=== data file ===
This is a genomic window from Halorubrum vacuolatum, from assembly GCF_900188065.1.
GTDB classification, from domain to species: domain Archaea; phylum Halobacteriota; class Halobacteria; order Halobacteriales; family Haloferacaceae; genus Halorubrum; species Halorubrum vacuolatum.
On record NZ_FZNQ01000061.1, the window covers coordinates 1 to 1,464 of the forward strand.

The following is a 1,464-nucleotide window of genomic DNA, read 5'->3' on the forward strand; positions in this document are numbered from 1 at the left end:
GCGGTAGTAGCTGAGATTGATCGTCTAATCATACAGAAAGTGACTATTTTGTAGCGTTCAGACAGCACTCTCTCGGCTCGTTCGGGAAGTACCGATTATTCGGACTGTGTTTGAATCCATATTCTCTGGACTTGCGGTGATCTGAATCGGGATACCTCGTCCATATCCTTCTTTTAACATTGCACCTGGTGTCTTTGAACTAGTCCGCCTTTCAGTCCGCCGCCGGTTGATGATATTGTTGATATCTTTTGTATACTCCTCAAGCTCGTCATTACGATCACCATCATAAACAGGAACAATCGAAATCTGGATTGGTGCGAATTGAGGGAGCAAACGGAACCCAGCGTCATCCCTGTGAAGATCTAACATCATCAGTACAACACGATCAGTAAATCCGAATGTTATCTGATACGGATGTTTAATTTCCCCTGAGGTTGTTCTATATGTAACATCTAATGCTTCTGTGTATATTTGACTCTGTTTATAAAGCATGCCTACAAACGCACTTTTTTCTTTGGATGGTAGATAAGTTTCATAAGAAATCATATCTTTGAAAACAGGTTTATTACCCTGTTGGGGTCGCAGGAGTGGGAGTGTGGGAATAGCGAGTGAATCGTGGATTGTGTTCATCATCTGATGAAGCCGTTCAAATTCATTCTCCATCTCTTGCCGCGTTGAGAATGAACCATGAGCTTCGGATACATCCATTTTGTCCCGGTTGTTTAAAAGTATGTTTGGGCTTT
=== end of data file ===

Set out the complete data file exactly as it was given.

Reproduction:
This is a genomic window from Halorubrum vacuolatum, from assembly GCF_900188065.1.
GTDB classification, from domain to species: domain Archaea; phylum Halobacteriota; class Halobacteria; order Halobacteriales; family Haloferacaceae; genus Halorubrum; species Halorubrum vacuolatum.
On record NZ_FZNQ01000061.1, the window covers coordinates 1 to 1,464 of the forward strand.

The following is a 1,464-nucleotide window of genomic DNA, read 5'->3' on the forward strand; positions in this document are numbered from 1 at the left end:
GCGGTAGTAGCTGAGATTGATCGTCTAATCATACAGAAAGTGACTATTTTGTAGCGTTCAGACAGCACTCTCTCGGCTCGTTCGGGAAGTACCGATTATTCGGACTGTGTTTGAATCCATATTCTCTGGACTTGCGGTGATCTGAATCGGGATACCTCGTCCATATCCTTCTTTTAACATTGCACCTGGTGTCTTTGAACTAGTCCGCCTTTCAGTCCGCCGCCGGTTGATGATATTGTTGATATCTTTTGTATACTCCTCAAGCTCGTCATTACGATCACCATCATAAACAGGAACAATCGAAATCTGGATTGGTGCGAATTGAGGGAGCAAACGGAACCCAGCGTCATCCCTGTGAAGATCTAACATCATCAGTACAACACGATCAGTAAATCCGAATGTTATCTGATACGGATGTTTAATTTCCCCTGAGGTTGTTCTATATGTAACATCTAATGCTTCTGTGTATATTTGACTCTGTTTATAAAGCATGCCTACAAACGCACTTTTTTCTTTGGATGGTAGATAAGTTTCATAAGAAATCATATCTTTGAAAACAGGTTTATTACCCTGTTGGGGTCGCAGGAGTGGGAGTGTGGGAATAGCGAGTGAATCGTGGATTGTGTTCATCATCTGATGAAGCCGTTCAAATTCATTCTCCATCTCTTGCCGCGTTGAGAATGAACCATGAGCTTCGGATACATCCATTTTGTCCCGGTTGTTTAAAAGTATGTTTGGGCTTT